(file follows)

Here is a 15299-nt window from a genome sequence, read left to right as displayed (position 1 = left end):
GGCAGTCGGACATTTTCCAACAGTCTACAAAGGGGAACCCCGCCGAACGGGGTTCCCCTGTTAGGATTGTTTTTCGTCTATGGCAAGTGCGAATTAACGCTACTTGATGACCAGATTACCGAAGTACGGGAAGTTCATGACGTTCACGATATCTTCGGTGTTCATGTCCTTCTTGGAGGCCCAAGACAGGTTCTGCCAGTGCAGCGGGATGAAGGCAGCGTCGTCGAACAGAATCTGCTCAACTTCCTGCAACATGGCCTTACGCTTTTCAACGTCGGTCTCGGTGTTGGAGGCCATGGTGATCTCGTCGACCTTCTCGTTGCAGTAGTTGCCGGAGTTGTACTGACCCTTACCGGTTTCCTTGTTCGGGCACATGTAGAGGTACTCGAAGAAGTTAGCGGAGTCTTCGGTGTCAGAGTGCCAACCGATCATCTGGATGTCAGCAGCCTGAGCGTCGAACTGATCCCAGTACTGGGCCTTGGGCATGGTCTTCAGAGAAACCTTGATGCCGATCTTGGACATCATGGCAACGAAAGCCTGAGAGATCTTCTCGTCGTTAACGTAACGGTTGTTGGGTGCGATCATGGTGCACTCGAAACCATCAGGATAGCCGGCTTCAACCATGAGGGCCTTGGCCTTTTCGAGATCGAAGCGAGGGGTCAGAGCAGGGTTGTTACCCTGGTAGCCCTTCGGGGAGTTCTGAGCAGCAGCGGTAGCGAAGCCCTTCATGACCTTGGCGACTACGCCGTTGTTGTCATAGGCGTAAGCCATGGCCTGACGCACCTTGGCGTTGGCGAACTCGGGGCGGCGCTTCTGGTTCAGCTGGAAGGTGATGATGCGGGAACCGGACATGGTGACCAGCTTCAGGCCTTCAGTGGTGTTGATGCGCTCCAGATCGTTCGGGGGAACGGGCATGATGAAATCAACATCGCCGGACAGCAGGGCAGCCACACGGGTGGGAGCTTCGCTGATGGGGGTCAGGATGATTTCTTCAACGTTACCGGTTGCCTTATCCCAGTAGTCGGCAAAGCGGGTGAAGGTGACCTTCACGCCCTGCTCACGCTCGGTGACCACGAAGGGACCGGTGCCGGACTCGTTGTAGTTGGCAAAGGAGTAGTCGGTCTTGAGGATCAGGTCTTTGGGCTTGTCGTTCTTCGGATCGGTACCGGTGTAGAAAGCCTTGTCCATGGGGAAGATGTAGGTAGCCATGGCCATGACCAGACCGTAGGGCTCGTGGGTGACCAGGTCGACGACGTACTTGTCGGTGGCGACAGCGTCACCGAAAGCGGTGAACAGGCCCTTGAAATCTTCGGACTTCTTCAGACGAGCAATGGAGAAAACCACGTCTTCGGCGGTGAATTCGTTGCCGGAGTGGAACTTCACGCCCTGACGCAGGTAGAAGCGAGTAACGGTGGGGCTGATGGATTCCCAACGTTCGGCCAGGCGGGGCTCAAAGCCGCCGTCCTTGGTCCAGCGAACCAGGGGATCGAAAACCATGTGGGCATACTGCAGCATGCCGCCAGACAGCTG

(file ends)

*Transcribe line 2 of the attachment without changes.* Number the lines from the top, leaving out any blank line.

GGCAGTCGGACATTTTCCAACAGTCTACAAAGGGGAACCCCGCCGAACGGGGTTCCCCTGTTAGGATTGTTTTTCGTCTATGGCAAGTGCGAATTAACGCTACTTGATGACCAGATTACCGAAGTACGGGAAGTTCATGACGTTCACGATATCTTCGGTGTTCATGTCCTTCTTGGAGGCCCAAGACAGGTTCTGCCAGTGCAGCGGGATGAAGGCAGCGTCGTCGAACAGAATCTGCTCAACTTCCTGCAACATGGCCTTACGCTTTTCAACGTCGGTCTCGGTGTTGGAGGCCATGGTGATCTCGTCGACCTTCTCGTTGCAGTAGTTGCCGGAGTTGTACTGACCCTTACCGGTTTCCTTGTTCGGGCACATGTAGAGGTACTCGAAGAAGTTAGCGGAGTCTTCGGTGTCAGAGTGCCAACCGATCATCTGGATGTCAGCAGCCTGAGCGTCGAACTGATCCCAGTACTGGGCCTTGGGCATGGTCTTCAGAGAAACCTTGATGCCGATCTTGGACATCATGGCAACGAAAGCCTGAGAGATCTTCTCGTCGTTAACGTAACGGTTGTTGGGTGCGATCATGGTGCACTCGAAACCATCAGGATAGCCGGCTTCAACCATGAGGGCCTTGGCCTTTTCGAGATCGAAGCGAGGGGTCAGAGCAGGGTTGTTACCCTGGTAGCCCTTCGGGGAGTTCTGAGCAGCAGCGGTAGCGAAGCCCTTCATGACCTTGGCGACTACGCCGTTGTTGTCATAGGCGTAAGCCATGGCCTGACGCACCTTGGCGTTGGCGAACTCGGGGCGGCGCTTCTGGTTCAGCTGGAAGGTGATGATGCGGGAACCGGACATGGTGACCAGCTTCAGGCCTTCAGTGGTGTTGATGCGCTCCAGATCGTTCGGGGGAACGGGCATGATGAAATCAACATCGCCGGACAGCAGGGCAGCCACACGGGTGGGAGCTTCGCTGATGGGGGTCAGGATGATTTCTTCAACGTTACCGGTTGCCTTATCCCAGTAGTCGGCAAAGCGGGTGAAGGTGACCTTCACGCCCTGCTCACGCTCGGTGACCACGAAGGGACCGGTGCCGGACTCGTTGTAGTTGGCAAAGGAGTAGTCGGTCTTGAGGATCAGGTCTTTGGGCTTGTCGTTCTTCGGATCGGTACCGGTGTAGAAAGCCTTGTCCATGGGGAAGATGTAGGTAGCCATGGCCATGACCAGACCGTAGGGCTCGTGGGTGACCAGGTCGACGACGTACTTGTCGGTGGCGACAGCGTCACCGAAAGCGGTGAACAGGCCCTTGAAATCTTCGGACTTCTTCAGACGAGCAATGGAGAAAACCACGTCTTCGGCGGTGAATTCGTTGCCGGAGTGGAACTTCACGCCCTGACGCAGGTAGAAGCGAGTAACGGTGGGGCTGATGGATTCCCAACGTTCGGCCAGGCGGGGCTCAAAGCCGCCGTCCTTGGTCCAGCGAACCAGGGGATCGAAAACCATGTGGGCATACTGCAGCATGCCGCCAGACAGCTG